A Theoretical Framework for Ethical Decision-Making During Public Health Emergencies


  • Perihan Elif Ekmekci Medical School Department of History of Medicine and Ethics
  • Morenike Oluwatoyin Folayan Department of Child Dental Health, Obafemi Awolowo University, Ile-Ife


The new theoretical ethical framework is a general frame or tool for ethical agents, developed to guide ethical reasoning during public health emergency preparedness and response. The TEF is based on the assumption that no existing ethical discourse in medical ethics alone is sufficient to address ethical issues of a PHE. The solutions suggested by existing approaches are limited in practicability and effectiveness, because they cannot address root problems and interplay among ethical problems. The reason for this insufficiency rests on the argument that ethical problems of PHEs have causal and reciprocal relationships, and any ethical decision-making framework should provide a wide enough perspective to consider relevant ethical norms and theories to suggest practical, implementable, coherent solutions compatible with the communal values and cultural norms. The TEF we suggest for PHEs embraces a holistic and integrated ethical perspective that enables us to comprehend that ethical problems that arise in various settings caused by PHE phenomena are in relationship with each other instead of addressing them as a standalone problem. The TEF provides decision-makers to achieve a coherent web of considered judgements compatible with ethical values and principles in various settings. This type of conceptualization offers a wide perspective to see causal and relational relationships among problems and produce outcomes that would not be possible by eclectic approaches.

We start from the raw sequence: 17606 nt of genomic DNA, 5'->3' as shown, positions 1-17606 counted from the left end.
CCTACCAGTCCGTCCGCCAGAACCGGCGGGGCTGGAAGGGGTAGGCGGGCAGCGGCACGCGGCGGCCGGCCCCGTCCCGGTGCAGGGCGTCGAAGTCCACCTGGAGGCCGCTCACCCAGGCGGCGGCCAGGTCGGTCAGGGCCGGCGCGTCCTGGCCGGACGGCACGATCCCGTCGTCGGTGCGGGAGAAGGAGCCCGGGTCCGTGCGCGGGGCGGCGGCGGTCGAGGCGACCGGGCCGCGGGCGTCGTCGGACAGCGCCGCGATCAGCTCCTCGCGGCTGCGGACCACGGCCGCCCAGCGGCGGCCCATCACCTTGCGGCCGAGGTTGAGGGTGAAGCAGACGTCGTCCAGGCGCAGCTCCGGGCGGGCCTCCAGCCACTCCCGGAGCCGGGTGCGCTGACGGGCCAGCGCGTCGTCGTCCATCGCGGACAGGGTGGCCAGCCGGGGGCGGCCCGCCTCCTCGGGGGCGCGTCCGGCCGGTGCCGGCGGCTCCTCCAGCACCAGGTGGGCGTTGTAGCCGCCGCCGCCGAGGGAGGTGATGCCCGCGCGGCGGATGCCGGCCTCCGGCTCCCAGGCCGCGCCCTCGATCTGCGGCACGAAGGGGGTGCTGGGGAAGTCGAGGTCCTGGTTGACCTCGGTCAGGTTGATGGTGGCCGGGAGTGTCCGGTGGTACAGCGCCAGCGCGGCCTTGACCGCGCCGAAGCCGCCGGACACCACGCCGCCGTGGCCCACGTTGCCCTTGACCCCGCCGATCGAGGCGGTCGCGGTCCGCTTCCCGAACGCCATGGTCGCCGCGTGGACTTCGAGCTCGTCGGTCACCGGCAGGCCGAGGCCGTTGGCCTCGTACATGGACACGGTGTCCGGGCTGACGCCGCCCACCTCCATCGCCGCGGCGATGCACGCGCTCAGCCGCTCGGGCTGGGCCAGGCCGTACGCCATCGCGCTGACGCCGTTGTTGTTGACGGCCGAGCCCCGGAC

public health emergencies, ethical decision-making, COVID-19, pandemic, public health ethics, public health emergencies, bioethics